This is poignant for me because, if you draw out the movie to span not two and a half hours but decades and thus cover not only the impact of a comet but the warming of our planet, we’re already well on our way to that fiery denouement. And how long will those few moments last? Perhaps a couple of years? A decade? Poignant because it leaves one to wonder what we might do–or not do–differently if given not six months and fourteen days but years in which to act. And then you consider–as Dr. Mindy, ardent Carl Sagan fan, may have pointed out–the Earth as a pale blue dot, a mote of dust, a tiny pixel set against the vastness of space, suspended in a sunbeam, drifting in nothingness, and you realize just how tenuous our existence is: how small and vulnerable, how divided and conceited we are, how we have the capacity to effect our salvation and may throw that chance away–for avarice like Peter Isherwell (Mark Rylance), for power like Madame President (Meryl Streep), or just for apathy like General Themes (Paul Guilfoyle).
It’s worth noting the powerful and vibrant #justlookup movement that emerges in the film, determined not to let humanity destroy itself by its own incompetence; and yet even with this surge in public support–counterweighted by the equally fervent #dontlookup response–the action taken by the superpowers is too little, too late–a whimper to the bang of the comet obliterating the planet.
The end scene feels like a retelling of Genesis, in which the 2,000 humans who escape Earth–all owners of major corporations or lobbying agencies who supported the President–emerge after 22,000 years of cryostasis on an Earth-like planet and you imagine that there’s no reason it won’t be any different this time around.
The film is laden with sardonic doom and yet also harbors a seed of hope: the story underscores the importance of the role of art, be it literary or cinematic or otherwise, in telling the story of climate change. So maybe, maybe, if we just look up, if, in the words of Dr. Mindy, quoting Sagan, we “take it back to first principles”–if we remember who we are and our place in this vast cosmos–our species will have a chance.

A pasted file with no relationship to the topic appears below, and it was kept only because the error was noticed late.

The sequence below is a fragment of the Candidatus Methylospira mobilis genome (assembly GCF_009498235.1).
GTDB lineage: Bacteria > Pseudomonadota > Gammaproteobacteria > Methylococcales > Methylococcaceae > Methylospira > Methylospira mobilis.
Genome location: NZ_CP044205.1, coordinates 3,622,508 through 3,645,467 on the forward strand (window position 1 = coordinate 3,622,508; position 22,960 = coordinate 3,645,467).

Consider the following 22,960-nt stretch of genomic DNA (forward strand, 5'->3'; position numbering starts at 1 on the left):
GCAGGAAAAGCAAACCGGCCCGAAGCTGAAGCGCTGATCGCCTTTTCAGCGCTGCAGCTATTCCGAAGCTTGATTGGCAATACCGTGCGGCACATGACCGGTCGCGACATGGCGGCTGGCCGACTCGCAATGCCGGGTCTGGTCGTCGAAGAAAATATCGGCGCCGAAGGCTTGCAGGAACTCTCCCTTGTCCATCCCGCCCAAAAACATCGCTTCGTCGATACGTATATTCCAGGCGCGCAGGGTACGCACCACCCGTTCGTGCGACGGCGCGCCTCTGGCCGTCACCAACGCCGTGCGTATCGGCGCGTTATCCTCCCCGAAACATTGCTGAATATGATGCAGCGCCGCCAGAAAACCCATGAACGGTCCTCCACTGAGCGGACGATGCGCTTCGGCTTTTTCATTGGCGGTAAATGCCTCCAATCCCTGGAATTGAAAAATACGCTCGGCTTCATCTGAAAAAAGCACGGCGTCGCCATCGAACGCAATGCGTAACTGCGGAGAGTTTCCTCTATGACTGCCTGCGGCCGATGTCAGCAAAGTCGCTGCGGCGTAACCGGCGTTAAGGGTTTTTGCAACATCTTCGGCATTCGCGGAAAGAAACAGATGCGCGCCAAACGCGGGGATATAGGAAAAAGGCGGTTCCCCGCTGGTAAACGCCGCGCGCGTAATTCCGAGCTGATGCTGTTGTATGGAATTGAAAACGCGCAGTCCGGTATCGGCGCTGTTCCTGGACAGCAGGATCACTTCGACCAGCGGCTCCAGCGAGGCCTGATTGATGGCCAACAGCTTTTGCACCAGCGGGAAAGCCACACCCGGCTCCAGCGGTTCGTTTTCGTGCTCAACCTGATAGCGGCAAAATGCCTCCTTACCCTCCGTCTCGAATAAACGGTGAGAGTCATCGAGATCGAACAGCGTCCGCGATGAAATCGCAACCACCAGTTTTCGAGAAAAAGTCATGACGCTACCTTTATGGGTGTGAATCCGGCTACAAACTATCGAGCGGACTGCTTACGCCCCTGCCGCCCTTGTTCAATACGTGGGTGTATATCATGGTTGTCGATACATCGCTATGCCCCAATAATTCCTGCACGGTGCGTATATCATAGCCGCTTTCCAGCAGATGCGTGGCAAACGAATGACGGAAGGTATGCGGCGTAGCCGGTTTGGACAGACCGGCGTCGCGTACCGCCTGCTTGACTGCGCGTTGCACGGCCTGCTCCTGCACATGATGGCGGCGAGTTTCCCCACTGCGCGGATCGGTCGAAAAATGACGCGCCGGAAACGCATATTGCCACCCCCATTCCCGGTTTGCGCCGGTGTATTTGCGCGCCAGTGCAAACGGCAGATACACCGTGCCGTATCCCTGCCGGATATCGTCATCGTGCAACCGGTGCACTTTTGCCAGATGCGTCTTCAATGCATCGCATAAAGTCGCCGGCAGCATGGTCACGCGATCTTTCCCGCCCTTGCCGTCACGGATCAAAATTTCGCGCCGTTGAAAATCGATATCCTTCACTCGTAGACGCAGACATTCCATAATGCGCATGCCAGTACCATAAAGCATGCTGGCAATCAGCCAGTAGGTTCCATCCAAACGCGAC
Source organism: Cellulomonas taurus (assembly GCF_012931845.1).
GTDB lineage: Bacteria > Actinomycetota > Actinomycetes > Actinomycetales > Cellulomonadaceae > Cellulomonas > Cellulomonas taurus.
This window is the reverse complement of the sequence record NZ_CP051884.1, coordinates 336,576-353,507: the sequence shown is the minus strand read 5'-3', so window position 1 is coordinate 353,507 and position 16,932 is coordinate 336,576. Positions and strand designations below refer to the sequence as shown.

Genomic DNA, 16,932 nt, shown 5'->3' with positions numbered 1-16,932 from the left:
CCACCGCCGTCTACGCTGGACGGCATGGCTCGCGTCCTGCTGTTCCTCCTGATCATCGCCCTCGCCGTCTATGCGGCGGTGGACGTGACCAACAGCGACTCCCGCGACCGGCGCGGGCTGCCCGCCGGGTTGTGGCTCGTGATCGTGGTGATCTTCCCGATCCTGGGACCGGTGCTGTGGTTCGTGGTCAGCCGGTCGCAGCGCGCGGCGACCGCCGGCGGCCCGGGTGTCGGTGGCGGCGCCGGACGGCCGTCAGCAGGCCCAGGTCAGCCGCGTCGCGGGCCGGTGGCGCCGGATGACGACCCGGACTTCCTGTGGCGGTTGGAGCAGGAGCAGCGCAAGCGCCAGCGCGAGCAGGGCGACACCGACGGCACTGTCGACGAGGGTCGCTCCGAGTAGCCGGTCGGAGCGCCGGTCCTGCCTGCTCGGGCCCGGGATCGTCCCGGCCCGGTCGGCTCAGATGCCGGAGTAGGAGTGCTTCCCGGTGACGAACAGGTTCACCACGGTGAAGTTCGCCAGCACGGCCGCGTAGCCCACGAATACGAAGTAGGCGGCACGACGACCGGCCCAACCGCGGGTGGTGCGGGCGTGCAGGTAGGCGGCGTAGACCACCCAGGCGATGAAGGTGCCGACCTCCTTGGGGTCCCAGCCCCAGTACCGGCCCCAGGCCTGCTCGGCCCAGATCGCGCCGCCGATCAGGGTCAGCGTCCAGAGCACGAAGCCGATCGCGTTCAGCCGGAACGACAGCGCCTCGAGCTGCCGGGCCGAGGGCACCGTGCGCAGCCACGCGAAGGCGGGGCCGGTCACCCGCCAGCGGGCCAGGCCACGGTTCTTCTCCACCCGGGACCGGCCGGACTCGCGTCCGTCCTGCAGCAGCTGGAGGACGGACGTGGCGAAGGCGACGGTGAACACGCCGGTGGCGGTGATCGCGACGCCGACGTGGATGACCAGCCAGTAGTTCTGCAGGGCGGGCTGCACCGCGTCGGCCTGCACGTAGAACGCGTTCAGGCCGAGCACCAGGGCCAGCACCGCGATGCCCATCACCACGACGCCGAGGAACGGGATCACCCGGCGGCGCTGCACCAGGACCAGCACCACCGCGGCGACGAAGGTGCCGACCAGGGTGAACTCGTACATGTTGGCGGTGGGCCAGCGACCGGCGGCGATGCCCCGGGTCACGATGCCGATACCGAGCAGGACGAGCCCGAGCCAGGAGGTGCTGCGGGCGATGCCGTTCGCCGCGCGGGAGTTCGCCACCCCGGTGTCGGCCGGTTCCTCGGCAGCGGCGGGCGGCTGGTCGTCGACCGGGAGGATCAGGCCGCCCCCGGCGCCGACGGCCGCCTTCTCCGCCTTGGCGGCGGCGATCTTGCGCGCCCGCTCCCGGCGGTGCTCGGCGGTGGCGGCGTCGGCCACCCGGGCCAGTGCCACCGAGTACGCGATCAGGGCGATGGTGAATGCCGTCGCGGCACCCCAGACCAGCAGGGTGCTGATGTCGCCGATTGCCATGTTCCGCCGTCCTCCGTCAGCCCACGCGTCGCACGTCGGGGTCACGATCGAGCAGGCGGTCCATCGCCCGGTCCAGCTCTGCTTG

And yet, it is noteworthy that in McKay’s universe, despite the efforts of the scientists and the #justlookup public outcry, humanity still managed to destroy itself and the planet Earth. Some may take issue with this apparent nihilistic resignation–and see the film as merely a glum reminder of our deeply flawed nature: the New York Times felt that McKay hadn’t accomplished much in the movie beyond “yelling at us,” while acknowledging our collective need for a little scolding; New York magazine called it a “harangue,” and the Baltimore Magazine derided the film as “mean-spirited and smug.”
However, I see the film as a call to those who have seen it and looked up to recognize that we cannot expect our problems to solve themselves. To those who understand that, in the spirit of Leo Tolstoy, to change the world one must first be willing to change oneself. To those who rise to speak for the human species, for the Earth and the bounty of life, including our own, which she makes possible. To those who view the Earth and every fact of life, from the microscopic to the macroscopic, as a single organism, which surely cannot be expected to survive waging a war against itself. And to those who choose today and every day hereafter to conserve and cherish that pale blue dot.
We hold in our hands all the tools necessary to build a more sustainable, equitable world for all the denizens of Earth–our technology, our knowledge, our capacity to wonder and dream. But will we use this borrowed time to constructively shape our future, or will we, through our negligence, greed, myopia, let our tools become weapons?
In any case, Don’t Look Up is a terrific, terrifying, poignant, thought-provoking, depressingly-hilarious film seriously worth catching before the end of the world.
Just Look Up, Ariana Grande, 2021 ↩︎